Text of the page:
another person authorized to access PHI at the covered entity
or business associate
• Unauthorized disclosures in which an unauthorized person to
whom PHI is disclosed would not reasonably have been able
to retain the information
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Home Free – No Notification Required
• “Home free” methods under which breaches
involving the misuse, loss, or inappropriate
disclosure of paper or electronic data would indicate
no harm done, and therefore, no patient notification:
• PHI is encrypted in both storage (servers, desktops, laptops,
thumb drives, tablets, etc.) and in transit (https: or SSL
encryption while accessing electronically).
• PHI has been properly disposed (paper is shredded with an
appropriate shredder, pulped or incinerated; electronic storage
devices such as hard drives, thumb drives, CD/DVD, etc., are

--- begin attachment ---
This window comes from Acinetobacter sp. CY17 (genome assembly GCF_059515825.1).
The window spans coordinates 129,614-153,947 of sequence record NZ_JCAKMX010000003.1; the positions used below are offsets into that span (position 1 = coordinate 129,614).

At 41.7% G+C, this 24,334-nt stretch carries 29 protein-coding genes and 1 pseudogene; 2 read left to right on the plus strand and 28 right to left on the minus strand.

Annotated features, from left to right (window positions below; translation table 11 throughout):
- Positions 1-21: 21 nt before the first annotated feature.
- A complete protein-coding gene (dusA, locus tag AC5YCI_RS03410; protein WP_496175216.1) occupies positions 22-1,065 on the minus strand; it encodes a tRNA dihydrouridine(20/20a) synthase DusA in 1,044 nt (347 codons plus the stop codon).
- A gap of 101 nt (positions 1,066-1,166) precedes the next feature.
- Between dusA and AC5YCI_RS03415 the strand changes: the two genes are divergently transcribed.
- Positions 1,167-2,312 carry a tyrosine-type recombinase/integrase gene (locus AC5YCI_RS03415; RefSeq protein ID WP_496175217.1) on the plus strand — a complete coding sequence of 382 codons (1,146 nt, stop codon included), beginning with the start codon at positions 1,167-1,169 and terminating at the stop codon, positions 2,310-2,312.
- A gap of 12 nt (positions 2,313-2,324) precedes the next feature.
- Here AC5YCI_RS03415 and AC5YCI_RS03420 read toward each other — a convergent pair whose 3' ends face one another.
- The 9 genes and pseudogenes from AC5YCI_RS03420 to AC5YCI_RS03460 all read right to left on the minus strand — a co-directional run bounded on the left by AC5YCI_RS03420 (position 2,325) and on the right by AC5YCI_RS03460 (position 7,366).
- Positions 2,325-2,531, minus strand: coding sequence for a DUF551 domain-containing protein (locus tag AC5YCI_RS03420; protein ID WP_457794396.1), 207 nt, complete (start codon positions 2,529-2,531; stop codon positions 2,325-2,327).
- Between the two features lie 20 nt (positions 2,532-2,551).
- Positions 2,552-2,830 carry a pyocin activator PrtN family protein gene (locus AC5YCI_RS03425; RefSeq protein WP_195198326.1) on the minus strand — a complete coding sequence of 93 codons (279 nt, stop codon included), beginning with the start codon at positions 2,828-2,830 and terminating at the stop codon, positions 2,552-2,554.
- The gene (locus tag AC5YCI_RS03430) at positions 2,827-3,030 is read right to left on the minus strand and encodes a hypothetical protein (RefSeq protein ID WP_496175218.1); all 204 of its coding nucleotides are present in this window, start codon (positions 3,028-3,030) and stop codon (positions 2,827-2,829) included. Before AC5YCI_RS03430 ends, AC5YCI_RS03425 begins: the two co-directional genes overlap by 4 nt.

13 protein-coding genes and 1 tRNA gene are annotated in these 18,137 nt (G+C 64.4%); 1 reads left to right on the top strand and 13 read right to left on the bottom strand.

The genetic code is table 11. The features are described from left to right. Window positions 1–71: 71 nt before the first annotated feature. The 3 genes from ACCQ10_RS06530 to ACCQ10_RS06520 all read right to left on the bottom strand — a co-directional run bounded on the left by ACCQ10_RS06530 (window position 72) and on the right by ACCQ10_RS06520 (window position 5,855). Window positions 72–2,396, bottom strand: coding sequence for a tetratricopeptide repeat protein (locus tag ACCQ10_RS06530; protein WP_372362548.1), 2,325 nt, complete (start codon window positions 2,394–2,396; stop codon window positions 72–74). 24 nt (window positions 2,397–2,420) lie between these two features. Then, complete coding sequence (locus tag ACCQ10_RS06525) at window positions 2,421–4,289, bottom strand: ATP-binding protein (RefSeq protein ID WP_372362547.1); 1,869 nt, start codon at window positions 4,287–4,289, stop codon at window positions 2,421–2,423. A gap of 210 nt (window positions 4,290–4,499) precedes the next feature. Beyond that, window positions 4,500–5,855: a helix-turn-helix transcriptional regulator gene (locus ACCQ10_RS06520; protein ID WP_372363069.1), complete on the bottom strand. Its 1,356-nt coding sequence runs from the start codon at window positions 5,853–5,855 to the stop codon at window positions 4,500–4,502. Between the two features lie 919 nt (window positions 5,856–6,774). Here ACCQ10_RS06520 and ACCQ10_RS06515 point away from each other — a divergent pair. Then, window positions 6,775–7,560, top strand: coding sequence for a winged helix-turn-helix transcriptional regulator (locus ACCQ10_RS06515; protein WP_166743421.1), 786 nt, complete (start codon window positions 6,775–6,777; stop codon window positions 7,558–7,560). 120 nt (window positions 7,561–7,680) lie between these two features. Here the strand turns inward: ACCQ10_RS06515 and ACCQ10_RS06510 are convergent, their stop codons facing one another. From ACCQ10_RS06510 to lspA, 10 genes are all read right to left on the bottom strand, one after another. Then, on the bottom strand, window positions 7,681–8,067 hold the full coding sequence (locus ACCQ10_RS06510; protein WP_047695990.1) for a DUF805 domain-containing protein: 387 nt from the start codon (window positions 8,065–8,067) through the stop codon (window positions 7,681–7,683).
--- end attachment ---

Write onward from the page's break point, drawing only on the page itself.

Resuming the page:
properly erased with a DoD-approved data erasure process).
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Encryption
• Security Rules require Covered Entity/Business
Associate to consider implementing
encryption as a method for safeguarding
Electronic Protected Health Information (PHI)
• If you encrypt, then patient notification is not
required in event of breach
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What Constitutes a Breach?
• A breach could result from many activities. Some examples are
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Accessing more than the minimum necessary
Failing to log off when leaving a workstation
Unauthorized access to PHI
Sharing confidential information, including passwords
Having patient-related conversations in public settings
Improper disposal of confidential materials in any form
Copying or removing PHI from the appropriate area
• Why?
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–
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Curiosity…about a co-worker or friend
Laziness…so shared sign-on to information systems
Compassion…the desire to help someone
Greed or malicious intent…for personal gain
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Question
Bill, a billing employee, receives and opens an email